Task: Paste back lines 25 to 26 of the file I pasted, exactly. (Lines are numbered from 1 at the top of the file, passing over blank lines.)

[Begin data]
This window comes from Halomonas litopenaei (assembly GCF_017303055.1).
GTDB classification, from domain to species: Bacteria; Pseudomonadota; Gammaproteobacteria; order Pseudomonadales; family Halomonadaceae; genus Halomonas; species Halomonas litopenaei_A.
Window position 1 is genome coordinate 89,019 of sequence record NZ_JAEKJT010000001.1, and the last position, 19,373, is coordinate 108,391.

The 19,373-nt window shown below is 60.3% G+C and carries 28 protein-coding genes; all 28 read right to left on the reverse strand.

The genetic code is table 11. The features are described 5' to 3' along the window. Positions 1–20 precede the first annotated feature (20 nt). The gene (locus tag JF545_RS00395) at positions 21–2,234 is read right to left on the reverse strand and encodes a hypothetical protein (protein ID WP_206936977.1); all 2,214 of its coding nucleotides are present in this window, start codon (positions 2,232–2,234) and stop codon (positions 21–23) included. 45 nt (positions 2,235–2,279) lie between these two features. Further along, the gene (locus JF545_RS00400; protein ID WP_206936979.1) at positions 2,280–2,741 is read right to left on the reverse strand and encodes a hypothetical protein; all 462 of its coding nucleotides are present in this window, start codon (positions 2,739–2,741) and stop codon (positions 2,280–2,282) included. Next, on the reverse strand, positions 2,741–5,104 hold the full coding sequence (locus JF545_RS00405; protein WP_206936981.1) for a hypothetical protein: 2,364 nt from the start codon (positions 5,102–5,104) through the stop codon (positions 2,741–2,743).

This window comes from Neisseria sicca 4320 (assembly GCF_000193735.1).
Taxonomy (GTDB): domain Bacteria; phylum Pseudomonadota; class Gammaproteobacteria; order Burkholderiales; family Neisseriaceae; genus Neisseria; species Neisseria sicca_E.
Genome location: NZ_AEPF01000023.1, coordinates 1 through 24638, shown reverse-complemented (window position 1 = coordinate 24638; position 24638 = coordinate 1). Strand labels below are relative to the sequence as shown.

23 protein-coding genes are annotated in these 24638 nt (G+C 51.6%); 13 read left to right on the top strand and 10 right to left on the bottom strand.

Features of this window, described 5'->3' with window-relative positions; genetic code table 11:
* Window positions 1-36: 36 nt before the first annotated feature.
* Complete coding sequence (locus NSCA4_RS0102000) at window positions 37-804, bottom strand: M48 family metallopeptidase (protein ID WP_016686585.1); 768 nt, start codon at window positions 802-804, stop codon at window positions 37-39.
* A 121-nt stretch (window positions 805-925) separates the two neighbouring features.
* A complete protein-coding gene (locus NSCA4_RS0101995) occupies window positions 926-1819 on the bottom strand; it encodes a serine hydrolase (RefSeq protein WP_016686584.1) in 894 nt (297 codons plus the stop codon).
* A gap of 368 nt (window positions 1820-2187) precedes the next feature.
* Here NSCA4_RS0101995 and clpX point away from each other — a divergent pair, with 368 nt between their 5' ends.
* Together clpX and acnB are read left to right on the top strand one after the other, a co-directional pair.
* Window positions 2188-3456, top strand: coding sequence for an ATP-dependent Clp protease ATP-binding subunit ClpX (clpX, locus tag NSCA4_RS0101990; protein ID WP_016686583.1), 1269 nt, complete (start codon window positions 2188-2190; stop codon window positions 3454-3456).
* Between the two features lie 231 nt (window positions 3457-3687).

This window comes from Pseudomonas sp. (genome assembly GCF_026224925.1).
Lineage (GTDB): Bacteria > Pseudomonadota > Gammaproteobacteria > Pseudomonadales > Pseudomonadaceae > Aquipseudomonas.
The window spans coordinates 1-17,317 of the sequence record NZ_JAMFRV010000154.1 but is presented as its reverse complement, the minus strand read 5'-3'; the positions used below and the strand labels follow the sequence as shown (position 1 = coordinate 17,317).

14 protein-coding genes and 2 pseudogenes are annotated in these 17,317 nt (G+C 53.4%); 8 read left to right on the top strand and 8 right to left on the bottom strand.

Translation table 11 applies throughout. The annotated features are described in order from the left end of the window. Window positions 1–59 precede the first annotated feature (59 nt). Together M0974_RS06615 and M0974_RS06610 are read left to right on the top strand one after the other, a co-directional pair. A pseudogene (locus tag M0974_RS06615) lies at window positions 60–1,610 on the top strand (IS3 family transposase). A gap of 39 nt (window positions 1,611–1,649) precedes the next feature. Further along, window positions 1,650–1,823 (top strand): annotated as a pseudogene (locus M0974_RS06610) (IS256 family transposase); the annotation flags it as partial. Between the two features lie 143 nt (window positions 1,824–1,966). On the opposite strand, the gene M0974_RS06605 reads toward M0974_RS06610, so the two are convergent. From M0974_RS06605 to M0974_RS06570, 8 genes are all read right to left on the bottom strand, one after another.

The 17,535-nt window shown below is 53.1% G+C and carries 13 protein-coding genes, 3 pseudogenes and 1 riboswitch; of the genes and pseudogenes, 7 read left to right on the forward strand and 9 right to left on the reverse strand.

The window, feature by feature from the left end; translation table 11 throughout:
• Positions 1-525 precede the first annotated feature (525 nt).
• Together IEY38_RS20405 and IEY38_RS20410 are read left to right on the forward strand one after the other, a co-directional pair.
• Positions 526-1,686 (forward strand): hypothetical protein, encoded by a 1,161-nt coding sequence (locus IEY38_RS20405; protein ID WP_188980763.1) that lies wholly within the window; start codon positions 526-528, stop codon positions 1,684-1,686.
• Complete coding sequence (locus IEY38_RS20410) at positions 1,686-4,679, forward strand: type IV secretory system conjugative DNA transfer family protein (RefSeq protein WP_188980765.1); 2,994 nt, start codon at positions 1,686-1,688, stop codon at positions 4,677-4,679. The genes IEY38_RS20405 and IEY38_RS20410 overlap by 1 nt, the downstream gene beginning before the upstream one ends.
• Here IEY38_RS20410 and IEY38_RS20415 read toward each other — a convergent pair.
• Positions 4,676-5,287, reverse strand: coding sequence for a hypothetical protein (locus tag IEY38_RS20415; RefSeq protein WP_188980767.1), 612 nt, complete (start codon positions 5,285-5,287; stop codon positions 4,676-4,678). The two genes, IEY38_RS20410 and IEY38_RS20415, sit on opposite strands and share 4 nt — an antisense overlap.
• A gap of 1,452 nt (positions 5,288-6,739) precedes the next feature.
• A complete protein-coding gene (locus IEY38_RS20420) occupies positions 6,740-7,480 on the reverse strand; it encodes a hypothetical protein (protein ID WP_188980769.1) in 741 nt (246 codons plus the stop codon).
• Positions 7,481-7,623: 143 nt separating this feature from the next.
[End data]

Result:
The 17,535-nt window shown below is 53.1% G+C and carries 13 protein-coding genes, 3 pseudogenes and 1 riboswitch; of the genes and pseudogenes, 7 read left to right on the forward strand and 9 right to left on the reverse strand.

The window, feature by feature from the left end; translation table 11 throughout: